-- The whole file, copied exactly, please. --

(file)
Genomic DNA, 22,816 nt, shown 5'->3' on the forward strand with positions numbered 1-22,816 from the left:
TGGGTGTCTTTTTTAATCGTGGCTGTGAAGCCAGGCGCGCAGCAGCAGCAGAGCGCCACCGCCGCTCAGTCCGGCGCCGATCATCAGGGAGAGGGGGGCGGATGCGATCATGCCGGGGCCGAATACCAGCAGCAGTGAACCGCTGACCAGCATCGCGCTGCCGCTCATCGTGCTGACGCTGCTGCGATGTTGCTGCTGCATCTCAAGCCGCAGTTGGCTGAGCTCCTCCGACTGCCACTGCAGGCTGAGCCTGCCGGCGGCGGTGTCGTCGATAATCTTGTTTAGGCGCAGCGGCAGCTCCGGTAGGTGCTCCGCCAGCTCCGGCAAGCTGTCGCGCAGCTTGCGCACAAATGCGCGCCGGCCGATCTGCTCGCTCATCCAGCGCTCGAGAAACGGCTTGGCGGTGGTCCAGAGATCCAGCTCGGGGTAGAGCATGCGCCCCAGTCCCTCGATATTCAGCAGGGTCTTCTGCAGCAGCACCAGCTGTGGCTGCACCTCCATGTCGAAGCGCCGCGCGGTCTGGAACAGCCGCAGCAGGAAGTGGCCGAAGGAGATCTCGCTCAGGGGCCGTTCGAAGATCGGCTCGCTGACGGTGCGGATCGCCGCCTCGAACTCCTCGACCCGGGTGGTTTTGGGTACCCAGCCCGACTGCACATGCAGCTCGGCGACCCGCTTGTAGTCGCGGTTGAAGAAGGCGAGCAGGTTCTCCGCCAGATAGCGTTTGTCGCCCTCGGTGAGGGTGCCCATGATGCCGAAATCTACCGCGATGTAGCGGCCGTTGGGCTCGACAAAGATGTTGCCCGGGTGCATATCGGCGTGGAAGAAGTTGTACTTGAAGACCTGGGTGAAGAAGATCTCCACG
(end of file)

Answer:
Genomic DNA, 22,816 nt, shown 5'->3' on the forward strand with positions numbered 1-22,816 from the left:
TGGGTGTCTTTTTTAATCGTGGCTGTGAAGCCAGGCGCGCAGCAGCAGCAGAGCGCCACCGCCGCTCAGTCCGGCGCCGATCATCAGGGAGAGGGGGGCGGATGCGATCATGCCGGGGCCGAATACCAGCAGCAGTGAACCGCTGACCAGCATCGCGCTGCCGCTCATCGTGCTGACGCTGCTGCGATGTTGCTGCTGCATCTCAAGCCGCAGTTGGCTGAGCTCCTCCGACTGCCACTGCAGGCTGAGCCTGCCGGCGGCGGTGTCGTCGATAATCTTGTTTAGGCGCAGCGGCAGCTCCGGTAGGTGCTCCGCCAGCTCCGGCAAGCTGTCGCGCAGCTTGCGCACAAATGCGCGCCGGCCGATCTGCTCGCTCATCCAGCGCTCGAGAAACGGCTTGGCGGTGGTCCAGAGATCCAGCTCGGGGTAGAGCATGCGCCCCAGTCCCTCGATATTCAGCAGGGTCTTCTGCAGCAGCACCAGCTGTGGCTGCACCTCCATGTCGAAGCGCCGCGCGGTCTGGAACAGCCGCAGCAGGAAGTGGCCGAAGGAGATCTCGCTCAGGGGCCGTTCGAAGATCGGCTCGCTGACGGTGCGGATCGCCGCCTCGAACTCCTCGACCCGGGTGGTTTTGGGTACCCAGCCCGACTGCACATGCAGCTCGGCGACCCGCTTGTAGTCGCGGTTGAAGAAGGCGAGCAGGTTCTCCGCCAGATAGCGTTTGTCGCCCTCGGTGAGGGTGCCCATGATGCCGAAATCTACCGCGATGTAGCGGCCGTTGGGCTCGACAAAGATGTTGCCCGGGTGCATATCGGCGTGGAAGAAGTTGTACTTGAAGACCTGGGTGAAGAAGATCTCCACG